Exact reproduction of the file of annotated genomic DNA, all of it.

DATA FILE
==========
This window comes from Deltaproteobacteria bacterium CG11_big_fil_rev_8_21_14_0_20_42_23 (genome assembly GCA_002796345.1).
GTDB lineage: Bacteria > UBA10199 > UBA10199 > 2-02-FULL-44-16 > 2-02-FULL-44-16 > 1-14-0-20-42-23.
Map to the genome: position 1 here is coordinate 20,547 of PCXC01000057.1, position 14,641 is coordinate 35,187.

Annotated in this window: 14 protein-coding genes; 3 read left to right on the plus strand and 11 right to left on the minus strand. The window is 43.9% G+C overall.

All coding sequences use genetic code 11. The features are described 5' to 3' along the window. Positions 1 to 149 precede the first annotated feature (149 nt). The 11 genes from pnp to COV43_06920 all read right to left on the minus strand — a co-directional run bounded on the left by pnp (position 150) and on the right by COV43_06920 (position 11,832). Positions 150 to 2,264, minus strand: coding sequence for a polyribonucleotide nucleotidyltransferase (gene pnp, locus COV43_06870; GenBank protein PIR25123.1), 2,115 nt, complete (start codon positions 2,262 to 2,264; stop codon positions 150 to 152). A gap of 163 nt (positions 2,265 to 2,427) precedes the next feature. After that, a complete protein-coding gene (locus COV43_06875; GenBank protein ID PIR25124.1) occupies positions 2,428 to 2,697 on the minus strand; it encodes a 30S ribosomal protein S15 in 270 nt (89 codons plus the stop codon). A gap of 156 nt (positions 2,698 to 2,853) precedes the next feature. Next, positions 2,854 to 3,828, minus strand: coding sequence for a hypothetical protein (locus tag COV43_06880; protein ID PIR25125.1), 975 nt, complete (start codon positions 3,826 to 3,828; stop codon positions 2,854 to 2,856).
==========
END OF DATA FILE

This window comes from Deltaproteobacteria bacterium CG11_big_fil_rev_8_21_14_0_20_42_23 (genome assembly GCA_002796345.1).
GTDB lineage: Bacteria > UBA10199 > UBA10199 > 2-02-FULL-44-16 > 2-02-FULL-44-16 > 1-14-0-20-42-23.
Map to the genome: position 1 here is coordinate 20,547 of PCXC01000057.1, position 14,641 is coordinate 35,187.

Annotated in this window: 14 protein-coding genes; 3 read left to right on the plus strand and 11 right to left on the minus strand. The window is 43.9% G+C overall.

All coding sequences use genetic code 11. The features are described 5' to 3' along the window. Positions 1 to 149 precede the first annotated feature (149 nt). The 11 genes from pnp to COV43_06920 all read right to left on the minus strand — a co-directional run bounded on the left by pnp (position 150) and on the right by COV43_06920 (position 11,832). Positions 150 to 2,264, minus strand: coding sequence for a polyribonucleotide nucleotidyltransferase (gene pnp, locus COV43_06870; GenBank protein PIR25123.1), 2,115 nt, complete (start codon positions 2,262 to 2,264; stop codon positions 150 to 152). A gap of 163 nt (positions 2,265 to 2,427) precedes the next feature. After that, a complete protein-coding gene (locus COV43_06875; GenBank protein ID PIR25124.1) occupies positions 2,428 to 2,697 on the minus strand; it encodes a 30S ribosomal protein S15 in 270 nt (89 codons plus the stop codon). A gap of 156 nt (positions 2,698 to 2,853) precedes the next feature. Next, positions 2,854 to 3,828, minus strand: coding sequence for a hypothetical protein (locus tag COV43_06880; protein ID PIR25125.1), 975 nt, complete (start codon positions 3,826 to 3,828; stop codon positions 2,854 to 2,856).